In the late 1970s, one of my all-time favorites Saturday Night Live characters was created by comedian Don Novello.
Father Guido Sarducci was a fictional, chain-smoking priest with a thick Italian accent and tinted glasses, a big floppy black hat, white clerical collar, and a long, red-lined black coat with a cape he bought for $7.50 at a Saint Vincent DePaul Thrift Store.
The Sarducci character worked as a gossip columnist – and rock music critic – for the make-up Vatican Enquirer.
Around these parts, Sarducci is also a bit a folk hero for his 1992 “exorcism” of Fenway Park, in order to reverse the Curse of the Bambino – even if it did take another 12 years for the Red Sox to finally win a World Series .
Although I didn’t make it to the end of the first week of orientation at Holy Cross Seminary in Brookline, Massachusetts – a seductive fall-from-grace story – I could identify with Sarducci’s breakaway style. I connected with him because we spoke the same language. He was a humorist with a unique sensibility.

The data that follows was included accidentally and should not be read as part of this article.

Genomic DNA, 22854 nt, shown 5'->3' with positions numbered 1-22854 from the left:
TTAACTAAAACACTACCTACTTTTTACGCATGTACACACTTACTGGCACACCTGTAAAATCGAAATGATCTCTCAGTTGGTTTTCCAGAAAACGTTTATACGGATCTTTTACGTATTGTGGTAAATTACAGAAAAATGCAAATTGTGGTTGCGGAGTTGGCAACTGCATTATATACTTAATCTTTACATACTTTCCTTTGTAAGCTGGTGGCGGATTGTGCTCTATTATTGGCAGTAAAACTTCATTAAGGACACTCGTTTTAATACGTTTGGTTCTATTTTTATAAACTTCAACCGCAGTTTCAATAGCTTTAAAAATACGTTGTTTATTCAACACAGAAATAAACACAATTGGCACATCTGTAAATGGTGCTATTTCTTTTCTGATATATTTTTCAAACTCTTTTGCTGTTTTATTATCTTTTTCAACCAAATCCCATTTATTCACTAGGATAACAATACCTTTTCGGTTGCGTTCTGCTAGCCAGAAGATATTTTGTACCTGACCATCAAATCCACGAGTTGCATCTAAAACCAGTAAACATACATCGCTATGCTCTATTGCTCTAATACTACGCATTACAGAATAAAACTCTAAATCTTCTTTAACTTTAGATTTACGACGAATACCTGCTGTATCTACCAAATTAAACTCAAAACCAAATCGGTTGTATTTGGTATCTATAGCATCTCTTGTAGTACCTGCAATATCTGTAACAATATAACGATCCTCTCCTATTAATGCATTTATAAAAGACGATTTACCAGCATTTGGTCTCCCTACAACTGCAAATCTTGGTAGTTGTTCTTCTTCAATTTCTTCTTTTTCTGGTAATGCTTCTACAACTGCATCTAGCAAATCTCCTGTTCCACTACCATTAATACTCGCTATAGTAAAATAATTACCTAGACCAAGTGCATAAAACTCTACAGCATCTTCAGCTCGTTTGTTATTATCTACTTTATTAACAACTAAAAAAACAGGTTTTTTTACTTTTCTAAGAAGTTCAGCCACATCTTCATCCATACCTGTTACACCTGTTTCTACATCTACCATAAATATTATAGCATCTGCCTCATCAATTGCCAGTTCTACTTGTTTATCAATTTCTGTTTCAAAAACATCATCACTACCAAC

Now fast forward to the recent years that COVID-19 shut down much of regular life for most of us. Among that standstill, our parish had few altar boys to assist the priest during the Divine Liturgy.
As a kid, the bishop ordained me an acolyte, and 65 years later, that acolyte, by default, turned into one of this area’s “earliest-born” altar boys.
In the early ’80s, Novello was featured in advertisements promoting candidates for the priesthood. With the critical shortage of clerics today, it’s worth thinking about reinventing a Sarducci for recruitment.
Most appreciably, Novello was able to take his character beyond SNLremaining an audience favorite to his fans, disciples and acolytes alike.
‘Saturday Night Live’ Movies That Were Never Made
Everyone Saturday Night Live Movies, Ranked From Worst to Best